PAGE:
The traditional bundled combo meal has served the quick-service restaurant segment well for many years, driving higher check averages and making ordering more convenient for customers.
The foodservice environment has changed, however, and the combo meal has not kept pace. Price-sensitive consumers have turned to ordering items à la carte from the value menu, and others have calculated that fast-casual eateries offer a better experience for just a dollar or two more than the cost of a quick-service combo meal.
According to CREST research from NPD Group in Chicago, sales of combo meals in quick-service restaurants have fallen 14 percent in the last six years, beginning with the onset of the economic downturn.
“With all the choices that are now available, there are lots of other ways to fill yourself up without getting a combo meal,” says Warren Solochek, Vice President of Client Development for the foodservice practice at NPD Group.
As more consumers mix-and-match their own combo meals, they are sometimes neglecting to include the highest-margin item on many restaurants’ menus — the fountain beverage. In many cases, they are opting instead for a beverage purchased elsewhere, such as at a convenience store or supermarket.
“QSR is losing fountain share to a broader, lower-priced competitive set,” says Monica McCoy, senior manager of channel planning and development, Coca-Cola.
Combo-meal pricing may be the culprit that is driving such cherry-picking behavior. According to leading industry pricing strategic partner, Revenue Management Solutions (RMS), the average burger combo meal has grown in price from less than $5 before the 2008 recession to about $6.45 today, says McCoy.
“That’s a 30-percent increase over the last six years, and it is currently 45 cents more than the $6 maximum price guests are willing to pay,” she explains.
Combo meals remain important to quick-service operators because the bundled items drive a higher check and lead to higher margins, says Solochek of NPD.
“The problem is, when the price is going up, it leads visitors to wonder if they really need to get all three components from the same place.”
The result is that consumers are either trading up to the experience of fast-casual chains, where they often feel they can enjoy a better experience, or they are customizing their own meals from items on the value menu and items purchased elsewhere.
Combo of the Future
In addition to the pricing issue, operators need to address merchandising at the point of sale and ordering flexibility.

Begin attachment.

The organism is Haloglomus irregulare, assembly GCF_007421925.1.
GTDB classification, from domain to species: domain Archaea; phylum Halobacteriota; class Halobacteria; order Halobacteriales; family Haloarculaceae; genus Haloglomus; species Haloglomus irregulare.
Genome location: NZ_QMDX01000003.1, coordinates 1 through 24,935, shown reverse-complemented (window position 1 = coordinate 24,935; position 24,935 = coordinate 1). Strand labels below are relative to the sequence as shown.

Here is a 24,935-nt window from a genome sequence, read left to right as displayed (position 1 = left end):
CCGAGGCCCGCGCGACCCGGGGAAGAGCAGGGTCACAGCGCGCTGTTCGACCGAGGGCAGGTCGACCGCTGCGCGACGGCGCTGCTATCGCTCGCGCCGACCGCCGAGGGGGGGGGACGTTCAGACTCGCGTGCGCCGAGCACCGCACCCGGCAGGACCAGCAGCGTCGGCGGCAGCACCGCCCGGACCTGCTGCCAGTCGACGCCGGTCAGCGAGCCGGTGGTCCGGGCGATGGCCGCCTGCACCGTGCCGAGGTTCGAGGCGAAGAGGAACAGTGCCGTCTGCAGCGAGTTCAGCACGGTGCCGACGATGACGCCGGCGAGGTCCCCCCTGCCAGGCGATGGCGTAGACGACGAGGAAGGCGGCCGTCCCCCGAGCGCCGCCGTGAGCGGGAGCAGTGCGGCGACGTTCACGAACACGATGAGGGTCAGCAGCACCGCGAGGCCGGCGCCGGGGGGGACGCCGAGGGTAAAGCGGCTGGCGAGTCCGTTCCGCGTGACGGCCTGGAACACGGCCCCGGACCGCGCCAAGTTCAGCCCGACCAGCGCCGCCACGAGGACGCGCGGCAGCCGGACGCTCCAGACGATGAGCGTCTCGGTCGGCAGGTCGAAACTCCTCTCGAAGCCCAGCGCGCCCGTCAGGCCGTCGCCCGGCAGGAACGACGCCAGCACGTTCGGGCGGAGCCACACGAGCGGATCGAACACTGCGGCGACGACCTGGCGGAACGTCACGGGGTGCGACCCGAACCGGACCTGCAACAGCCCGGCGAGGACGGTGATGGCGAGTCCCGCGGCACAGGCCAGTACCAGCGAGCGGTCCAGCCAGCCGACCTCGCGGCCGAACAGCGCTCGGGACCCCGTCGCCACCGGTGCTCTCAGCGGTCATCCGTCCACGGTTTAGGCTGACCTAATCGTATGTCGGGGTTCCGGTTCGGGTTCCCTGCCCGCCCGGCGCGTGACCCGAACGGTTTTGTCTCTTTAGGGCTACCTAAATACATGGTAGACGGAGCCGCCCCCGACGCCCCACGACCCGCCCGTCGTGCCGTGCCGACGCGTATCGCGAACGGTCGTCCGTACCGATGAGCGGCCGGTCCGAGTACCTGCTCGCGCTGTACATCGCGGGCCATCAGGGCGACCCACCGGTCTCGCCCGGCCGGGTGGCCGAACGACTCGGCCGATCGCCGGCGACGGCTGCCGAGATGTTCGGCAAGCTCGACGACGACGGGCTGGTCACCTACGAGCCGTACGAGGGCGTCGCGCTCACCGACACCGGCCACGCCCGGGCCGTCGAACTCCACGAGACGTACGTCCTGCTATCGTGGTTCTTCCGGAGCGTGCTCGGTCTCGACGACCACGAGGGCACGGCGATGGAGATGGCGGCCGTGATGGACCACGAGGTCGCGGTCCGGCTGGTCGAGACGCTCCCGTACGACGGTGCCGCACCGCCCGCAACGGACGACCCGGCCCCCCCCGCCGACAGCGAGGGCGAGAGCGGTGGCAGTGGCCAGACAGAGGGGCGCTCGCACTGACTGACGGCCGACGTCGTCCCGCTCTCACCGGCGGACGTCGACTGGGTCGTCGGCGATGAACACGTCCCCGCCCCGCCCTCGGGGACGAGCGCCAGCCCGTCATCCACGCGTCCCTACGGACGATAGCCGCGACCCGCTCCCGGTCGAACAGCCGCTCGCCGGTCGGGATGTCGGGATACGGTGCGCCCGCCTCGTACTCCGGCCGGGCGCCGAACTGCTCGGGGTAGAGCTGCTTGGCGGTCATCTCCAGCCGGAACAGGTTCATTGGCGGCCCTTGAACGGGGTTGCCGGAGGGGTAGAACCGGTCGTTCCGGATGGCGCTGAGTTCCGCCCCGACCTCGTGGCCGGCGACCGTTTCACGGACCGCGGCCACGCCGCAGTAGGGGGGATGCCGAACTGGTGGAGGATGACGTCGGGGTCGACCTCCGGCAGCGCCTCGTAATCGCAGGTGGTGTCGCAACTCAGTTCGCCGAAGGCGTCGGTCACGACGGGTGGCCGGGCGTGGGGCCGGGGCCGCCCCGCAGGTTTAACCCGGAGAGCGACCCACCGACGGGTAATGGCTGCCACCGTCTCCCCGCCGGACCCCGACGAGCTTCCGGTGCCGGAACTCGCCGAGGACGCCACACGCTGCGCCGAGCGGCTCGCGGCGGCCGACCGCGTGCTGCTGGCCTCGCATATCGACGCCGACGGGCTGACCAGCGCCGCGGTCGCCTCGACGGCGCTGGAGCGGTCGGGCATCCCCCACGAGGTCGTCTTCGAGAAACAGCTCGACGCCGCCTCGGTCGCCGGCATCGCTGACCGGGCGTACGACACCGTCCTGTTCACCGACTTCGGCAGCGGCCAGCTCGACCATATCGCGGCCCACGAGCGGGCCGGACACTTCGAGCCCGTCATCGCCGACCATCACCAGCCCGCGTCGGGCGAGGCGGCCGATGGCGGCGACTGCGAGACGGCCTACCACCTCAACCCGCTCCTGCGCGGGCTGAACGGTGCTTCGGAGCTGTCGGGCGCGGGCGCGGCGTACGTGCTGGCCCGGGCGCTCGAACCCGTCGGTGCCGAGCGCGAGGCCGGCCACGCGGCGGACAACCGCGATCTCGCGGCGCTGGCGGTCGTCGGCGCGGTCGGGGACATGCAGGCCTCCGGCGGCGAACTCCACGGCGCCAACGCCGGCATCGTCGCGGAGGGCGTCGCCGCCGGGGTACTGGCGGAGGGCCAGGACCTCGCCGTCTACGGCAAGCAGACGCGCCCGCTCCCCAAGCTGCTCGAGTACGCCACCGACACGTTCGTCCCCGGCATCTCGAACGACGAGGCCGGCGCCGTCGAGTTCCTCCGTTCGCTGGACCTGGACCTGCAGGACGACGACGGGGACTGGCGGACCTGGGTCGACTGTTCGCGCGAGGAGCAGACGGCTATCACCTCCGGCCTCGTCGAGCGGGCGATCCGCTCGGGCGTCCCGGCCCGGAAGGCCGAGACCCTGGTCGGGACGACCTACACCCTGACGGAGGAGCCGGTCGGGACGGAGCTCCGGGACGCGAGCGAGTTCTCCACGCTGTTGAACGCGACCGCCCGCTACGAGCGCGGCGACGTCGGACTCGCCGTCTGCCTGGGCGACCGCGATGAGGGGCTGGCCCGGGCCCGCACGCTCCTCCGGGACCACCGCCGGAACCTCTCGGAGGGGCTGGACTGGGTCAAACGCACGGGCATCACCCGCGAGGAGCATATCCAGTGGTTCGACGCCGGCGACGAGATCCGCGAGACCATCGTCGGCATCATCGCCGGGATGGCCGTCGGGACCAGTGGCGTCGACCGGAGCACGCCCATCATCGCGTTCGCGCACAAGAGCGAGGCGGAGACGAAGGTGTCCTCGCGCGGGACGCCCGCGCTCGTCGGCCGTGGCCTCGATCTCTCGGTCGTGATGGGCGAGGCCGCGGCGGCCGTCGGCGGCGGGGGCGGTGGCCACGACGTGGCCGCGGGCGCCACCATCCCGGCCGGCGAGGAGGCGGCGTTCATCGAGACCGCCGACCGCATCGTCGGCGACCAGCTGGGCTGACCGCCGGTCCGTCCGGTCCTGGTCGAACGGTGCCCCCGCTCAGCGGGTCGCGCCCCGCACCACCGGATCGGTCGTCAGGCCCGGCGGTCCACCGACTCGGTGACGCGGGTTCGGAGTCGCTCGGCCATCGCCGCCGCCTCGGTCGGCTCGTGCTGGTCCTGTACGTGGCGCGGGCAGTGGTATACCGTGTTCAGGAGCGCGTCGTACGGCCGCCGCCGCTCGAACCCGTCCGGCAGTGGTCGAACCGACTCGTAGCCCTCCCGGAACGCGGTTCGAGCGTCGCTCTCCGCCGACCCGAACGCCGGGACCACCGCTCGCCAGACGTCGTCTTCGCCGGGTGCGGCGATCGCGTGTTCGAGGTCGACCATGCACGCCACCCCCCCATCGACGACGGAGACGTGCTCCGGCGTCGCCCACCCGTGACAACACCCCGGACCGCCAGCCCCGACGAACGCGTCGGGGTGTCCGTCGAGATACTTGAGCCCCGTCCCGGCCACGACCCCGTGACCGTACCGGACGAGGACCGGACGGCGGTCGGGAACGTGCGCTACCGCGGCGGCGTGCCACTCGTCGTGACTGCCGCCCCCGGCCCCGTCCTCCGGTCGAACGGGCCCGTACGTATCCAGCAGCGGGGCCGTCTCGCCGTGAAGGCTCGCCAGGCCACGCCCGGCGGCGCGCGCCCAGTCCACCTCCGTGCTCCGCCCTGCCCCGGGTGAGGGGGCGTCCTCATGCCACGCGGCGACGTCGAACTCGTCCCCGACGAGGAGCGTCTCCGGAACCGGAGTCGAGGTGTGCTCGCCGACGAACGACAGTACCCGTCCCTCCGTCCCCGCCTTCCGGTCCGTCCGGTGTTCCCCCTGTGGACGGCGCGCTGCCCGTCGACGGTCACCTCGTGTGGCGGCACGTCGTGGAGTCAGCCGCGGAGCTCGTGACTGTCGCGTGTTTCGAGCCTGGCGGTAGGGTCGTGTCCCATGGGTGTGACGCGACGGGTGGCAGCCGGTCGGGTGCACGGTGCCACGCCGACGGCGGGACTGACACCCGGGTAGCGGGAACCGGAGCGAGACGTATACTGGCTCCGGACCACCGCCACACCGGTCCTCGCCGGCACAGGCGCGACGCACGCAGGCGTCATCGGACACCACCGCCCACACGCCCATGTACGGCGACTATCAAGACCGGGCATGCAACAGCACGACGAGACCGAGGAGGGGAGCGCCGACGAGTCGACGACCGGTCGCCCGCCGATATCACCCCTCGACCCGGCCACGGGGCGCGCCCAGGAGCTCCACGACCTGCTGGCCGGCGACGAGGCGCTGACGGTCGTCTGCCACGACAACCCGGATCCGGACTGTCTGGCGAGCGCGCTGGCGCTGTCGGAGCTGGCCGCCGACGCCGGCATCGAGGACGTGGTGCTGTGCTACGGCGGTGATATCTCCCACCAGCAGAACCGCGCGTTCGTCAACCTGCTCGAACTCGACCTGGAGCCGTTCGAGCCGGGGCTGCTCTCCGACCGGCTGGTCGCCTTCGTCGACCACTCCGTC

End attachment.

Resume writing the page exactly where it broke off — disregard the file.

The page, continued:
“Customers are doing it by themselves right now,” McCoy says. “They are going to the à la carte menu to get their burger and their fries, and then going elsewhere to get their drinks.”
In order to reverse the decline in combo meal sales, Coca-Cola is promoting what it calls the “Combo of the Future,” which would incorporate some elements of customization. In conducting its Combo of the Future research, Coca-Cola found that 68 percent of customers would like more options to customize their combo meals.
“They want convenience, value and personalization from their combo meals,” McCoy explains.
The bundled meal offering of the future as proposed by Coca-Cola would allow customers to swap out various side items in a typical, three-item combo. Instead of fries, customers would have the option of ordering a cookie or other dessert, or a yogurt or a side salad, for example.
In addition, the Combo of the Future research considered the possibility that operators could offer “snack bundles” — two-item combos.
“This drives additional traffic in the late-night snacking time period when people might not want the traditional three-item combo, but might just want a protein with a side or a dessert and a beverage,” McCoy says.
The concept of the combo meal remains attractive to quick-service customers, Coca-Cola’s research found. About three-fourths — 74 percent — of respondents agreed that combo meals make it more convenient to order, and 66 percent agreed they were saving money by ordering combo meals.
Solochek of NPD notes that customers might simply be bored by the traditional combo meal offering.
“We haven’t seen too many operators willing to broaden the components of a bundled meal at a quick-service restaurant,” he says.
While the typical bundling of a burger, fries and fountain beverage “was great 10 or 15 years ago” when there were fewer competitive options, “today, consumers have many more options where they can fill themselves up by going to any fast-casual or ethnic restaurant,” Solochek says.